The Q&A Archives: Mandavilla

Question: I've two potted Mandavillas hibernating in my basement.I have been given conflicting directions on when to set them in the daylight, whether or not to trim back long, pale green shoots, when to step up watering and feeding, and when to start placing them in the sun outside. I know I'll have to bring them in if night temps. drop below 55 degrees. These potted vines were show-stoppers on my deck last summer, they climbed 6ft.up their lattice. This summer I'm hoping to get them to go up over thetop, onto the trellis. So,they need a healthy start. We've had a very mild winter and spring is comming early. <br><br>Bradfords, Cherries, Forcythias, and many other flowering trees and shrubs are now loaded with fat buds. Tulips and daffodills are up four inches or more!<br>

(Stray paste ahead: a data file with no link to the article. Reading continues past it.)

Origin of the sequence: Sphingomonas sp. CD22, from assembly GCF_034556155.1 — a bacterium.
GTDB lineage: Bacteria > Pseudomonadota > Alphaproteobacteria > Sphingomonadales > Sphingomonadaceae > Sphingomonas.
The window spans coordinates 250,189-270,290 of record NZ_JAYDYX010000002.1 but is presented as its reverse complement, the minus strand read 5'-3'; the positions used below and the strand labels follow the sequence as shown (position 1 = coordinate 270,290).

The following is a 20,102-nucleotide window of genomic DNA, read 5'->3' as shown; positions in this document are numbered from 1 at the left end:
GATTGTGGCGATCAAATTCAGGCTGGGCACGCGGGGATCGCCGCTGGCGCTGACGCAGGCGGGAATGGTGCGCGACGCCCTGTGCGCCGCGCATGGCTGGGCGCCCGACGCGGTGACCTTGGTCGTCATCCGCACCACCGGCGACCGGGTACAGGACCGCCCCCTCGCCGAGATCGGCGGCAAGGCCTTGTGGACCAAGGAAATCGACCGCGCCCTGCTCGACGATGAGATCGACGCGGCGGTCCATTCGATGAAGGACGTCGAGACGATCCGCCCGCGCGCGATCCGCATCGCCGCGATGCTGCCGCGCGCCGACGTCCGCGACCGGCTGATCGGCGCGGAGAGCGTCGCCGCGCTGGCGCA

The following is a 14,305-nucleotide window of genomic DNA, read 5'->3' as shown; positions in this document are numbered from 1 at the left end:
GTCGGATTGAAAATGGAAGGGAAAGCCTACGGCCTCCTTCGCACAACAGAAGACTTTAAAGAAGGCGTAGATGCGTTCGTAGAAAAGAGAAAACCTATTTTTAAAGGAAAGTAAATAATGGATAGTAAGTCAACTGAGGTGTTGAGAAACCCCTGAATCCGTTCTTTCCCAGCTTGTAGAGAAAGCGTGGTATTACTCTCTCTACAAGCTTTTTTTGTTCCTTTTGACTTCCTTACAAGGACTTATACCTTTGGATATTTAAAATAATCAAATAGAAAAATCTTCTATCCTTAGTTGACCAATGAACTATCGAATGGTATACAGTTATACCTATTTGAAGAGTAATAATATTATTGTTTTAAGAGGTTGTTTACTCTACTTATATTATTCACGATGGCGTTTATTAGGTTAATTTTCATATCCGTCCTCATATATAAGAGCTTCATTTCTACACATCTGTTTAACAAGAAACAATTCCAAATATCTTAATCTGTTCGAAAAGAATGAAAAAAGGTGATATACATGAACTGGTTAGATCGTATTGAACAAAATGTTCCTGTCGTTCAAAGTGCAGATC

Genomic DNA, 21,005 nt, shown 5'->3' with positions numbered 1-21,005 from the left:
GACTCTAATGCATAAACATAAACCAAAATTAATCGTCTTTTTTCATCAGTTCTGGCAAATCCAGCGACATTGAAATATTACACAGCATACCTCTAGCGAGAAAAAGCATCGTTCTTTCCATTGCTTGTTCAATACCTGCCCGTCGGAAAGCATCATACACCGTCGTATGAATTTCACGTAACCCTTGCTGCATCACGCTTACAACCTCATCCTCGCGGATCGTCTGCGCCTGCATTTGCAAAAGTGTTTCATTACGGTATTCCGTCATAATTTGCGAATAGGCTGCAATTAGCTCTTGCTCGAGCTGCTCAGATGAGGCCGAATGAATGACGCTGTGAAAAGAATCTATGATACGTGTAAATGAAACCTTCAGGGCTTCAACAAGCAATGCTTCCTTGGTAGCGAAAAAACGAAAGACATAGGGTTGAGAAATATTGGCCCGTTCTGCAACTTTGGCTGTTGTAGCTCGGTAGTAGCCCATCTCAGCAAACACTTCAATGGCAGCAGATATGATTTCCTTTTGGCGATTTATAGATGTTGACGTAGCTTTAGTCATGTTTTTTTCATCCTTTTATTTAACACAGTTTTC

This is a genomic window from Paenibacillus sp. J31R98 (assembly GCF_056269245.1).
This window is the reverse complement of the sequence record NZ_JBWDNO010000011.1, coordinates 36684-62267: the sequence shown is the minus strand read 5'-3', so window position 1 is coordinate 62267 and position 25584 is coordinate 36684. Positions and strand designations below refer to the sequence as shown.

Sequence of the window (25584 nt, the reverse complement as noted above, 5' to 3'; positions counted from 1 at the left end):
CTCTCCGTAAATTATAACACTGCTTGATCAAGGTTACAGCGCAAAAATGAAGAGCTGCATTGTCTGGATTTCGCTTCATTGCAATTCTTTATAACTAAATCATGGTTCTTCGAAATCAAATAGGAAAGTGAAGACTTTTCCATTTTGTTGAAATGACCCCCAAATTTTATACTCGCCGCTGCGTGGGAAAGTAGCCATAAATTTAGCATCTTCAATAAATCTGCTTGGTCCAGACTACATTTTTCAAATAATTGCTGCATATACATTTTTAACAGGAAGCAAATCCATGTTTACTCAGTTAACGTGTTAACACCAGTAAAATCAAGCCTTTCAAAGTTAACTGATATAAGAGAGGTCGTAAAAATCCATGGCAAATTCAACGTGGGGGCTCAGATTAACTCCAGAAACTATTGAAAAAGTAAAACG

Answer: Even though it's tempting to get a jump on the growing season, I'd hold off on setting them outdoors--unless it's really easy to bring them in and out. Early spring brings such changeable weather, so I'm afraid you'd be moving them around a lot.<br><br>I would cut the weak new growth back to to the main vine, to encourage stronger shoots to form. Is there a sunny window you could set them in, until the weather settles? <br><br>As soon as you bring the plants up into the daylight, begin increasing watering. Once you see some healthy growth, begin feeding with a dilute balanced fertilizer.<br><br>One caution--take some time to acclimate the plant to outdoor conditions. Set it outdoors for a hour or two the first few days, longer on subsequent days, until you're leaving them out all day. You don't want to shock the plant with strong sunshine.

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